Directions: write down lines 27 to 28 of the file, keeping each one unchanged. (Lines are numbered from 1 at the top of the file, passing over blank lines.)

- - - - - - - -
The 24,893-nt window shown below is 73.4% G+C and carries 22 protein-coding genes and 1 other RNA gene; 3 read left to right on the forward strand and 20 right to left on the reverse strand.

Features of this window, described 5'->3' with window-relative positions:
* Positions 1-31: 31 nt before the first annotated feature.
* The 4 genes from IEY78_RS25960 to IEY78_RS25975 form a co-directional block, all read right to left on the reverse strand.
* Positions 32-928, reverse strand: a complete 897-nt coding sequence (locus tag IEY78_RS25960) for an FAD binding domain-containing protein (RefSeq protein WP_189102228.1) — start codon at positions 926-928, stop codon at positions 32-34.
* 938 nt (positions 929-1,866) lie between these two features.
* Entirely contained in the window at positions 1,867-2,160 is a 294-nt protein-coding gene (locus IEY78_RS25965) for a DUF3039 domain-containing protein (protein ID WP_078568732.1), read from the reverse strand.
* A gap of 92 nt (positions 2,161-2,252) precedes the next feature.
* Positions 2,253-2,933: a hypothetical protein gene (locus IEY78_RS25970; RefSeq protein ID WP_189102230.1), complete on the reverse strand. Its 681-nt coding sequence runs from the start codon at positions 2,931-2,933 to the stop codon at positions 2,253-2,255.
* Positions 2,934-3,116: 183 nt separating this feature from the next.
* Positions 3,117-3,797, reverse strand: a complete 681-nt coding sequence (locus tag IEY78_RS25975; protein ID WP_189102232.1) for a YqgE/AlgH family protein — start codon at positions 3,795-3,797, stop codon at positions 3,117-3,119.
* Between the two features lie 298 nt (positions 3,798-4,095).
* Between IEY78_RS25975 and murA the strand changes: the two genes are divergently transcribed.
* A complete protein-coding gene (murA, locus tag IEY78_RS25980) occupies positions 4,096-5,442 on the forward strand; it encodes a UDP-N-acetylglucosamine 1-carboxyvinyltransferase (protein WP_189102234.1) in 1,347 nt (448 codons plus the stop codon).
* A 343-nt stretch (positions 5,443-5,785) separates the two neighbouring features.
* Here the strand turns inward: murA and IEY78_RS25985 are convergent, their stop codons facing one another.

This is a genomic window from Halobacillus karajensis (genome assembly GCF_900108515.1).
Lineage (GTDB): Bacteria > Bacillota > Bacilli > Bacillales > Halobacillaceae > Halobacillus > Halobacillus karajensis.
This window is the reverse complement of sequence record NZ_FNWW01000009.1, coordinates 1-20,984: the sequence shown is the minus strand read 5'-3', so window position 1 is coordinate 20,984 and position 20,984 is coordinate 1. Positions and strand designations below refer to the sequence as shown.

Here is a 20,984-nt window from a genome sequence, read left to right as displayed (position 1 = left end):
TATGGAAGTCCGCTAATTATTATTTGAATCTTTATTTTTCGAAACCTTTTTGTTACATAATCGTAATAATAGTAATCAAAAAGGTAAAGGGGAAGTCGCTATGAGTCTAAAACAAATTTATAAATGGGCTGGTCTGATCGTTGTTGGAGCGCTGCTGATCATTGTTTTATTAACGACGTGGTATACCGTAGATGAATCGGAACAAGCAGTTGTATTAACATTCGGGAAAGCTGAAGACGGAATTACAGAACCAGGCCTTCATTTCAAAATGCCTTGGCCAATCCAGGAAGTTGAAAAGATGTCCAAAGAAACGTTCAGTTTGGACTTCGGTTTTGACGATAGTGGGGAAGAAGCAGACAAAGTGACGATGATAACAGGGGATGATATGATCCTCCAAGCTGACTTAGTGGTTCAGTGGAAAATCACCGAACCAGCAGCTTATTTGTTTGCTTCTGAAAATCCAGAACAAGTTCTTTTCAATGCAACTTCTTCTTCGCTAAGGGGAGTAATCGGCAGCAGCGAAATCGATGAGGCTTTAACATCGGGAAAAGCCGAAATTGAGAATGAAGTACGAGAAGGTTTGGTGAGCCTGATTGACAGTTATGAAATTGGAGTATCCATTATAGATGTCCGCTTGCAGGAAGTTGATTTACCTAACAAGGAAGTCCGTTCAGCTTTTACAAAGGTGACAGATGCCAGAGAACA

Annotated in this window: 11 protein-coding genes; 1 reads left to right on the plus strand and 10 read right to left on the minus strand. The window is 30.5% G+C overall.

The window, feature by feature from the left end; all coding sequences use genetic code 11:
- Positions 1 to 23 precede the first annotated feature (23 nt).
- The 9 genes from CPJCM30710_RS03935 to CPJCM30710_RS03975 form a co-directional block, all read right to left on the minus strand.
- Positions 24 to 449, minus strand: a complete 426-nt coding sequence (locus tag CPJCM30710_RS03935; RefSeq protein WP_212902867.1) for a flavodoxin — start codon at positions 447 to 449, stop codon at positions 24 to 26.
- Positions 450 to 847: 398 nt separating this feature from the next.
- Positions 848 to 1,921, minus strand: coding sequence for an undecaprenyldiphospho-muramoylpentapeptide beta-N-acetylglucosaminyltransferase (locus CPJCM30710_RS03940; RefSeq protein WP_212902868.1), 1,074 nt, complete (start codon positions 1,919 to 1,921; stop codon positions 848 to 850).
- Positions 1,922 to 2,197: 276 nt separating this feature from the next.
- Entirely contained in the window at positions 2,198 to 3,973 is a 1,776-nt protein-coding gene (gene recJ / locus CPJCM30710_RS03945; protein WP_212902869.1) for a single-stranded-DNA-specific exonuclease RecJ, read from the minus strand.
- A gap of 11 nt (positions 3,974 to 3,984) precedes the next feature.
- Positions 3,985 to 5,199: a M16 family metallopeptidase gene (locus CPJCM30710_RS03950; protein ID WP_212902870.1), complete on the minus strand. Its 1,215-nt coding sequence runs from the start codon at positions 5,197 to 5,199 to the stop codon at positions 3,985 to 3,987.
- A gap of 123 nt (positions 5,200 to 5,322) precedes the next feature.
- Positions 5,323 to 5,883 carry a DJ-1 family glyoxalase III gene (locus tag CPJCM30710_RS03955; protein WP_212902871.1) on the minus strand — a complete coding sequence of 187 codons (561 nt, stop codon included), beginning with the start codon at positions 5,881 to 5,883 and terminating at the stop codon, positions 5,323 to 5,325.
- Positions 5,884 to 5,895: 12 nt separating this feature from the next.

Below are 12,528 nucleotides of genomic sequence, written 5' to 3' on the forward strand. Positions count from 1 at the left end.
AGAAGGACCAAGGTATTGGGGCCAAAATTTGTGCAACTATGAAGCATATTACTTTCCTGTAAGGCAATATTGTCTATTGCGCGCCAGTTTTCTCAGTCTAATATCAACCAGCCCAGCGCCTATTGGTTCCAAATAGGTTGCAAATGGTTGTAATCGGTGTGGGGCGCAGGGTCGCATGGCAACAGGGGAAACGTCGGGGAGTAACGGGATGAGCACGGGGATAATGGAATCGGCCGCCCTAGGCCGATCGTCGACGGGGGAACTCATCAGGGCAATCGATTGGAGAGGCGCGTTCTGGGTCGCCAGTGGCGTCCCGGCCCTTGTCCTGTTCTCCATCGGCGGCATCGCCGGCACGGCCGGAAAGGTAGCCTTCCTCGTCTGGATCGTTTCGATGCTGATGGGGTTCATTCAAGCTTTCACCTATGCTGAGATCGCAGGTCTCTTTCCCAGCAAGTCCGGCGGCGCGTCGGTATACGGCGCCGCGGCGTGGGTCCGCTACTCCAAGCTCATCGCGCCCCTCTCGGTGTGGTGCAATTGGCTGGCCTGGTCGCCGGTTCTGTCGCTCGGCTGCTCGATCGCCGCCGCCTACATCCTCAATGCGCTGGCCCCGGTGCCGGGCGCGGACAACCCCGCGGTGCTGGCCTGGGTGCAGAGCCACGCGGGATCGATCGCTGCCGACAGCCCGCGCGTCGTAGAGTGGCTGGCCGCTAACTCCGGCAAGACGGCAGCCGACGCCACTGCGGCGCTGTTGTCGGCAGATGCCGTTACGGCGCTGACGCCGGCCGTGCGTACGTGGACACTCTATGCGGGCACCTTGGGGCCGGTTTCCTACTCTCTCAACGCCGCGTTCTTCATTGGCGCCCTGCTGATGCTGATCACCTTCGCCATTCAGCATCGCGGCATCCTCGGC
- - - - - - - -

- Positions 450 to 847: 398 nt separating this feature from the next.
- Positions 848 to 1,921, minus strand: coding sequence for an undecaprenyldiphospho-muramoylpentapeptide beta-N-acetylglucosaminyltransferase (locus CPJCM30710_RS03940; RefSeq protein WP_212902868.1), 1,074 nt, complete (start codon positions 1,919 to 1,921; stop codon positions 848 to 850).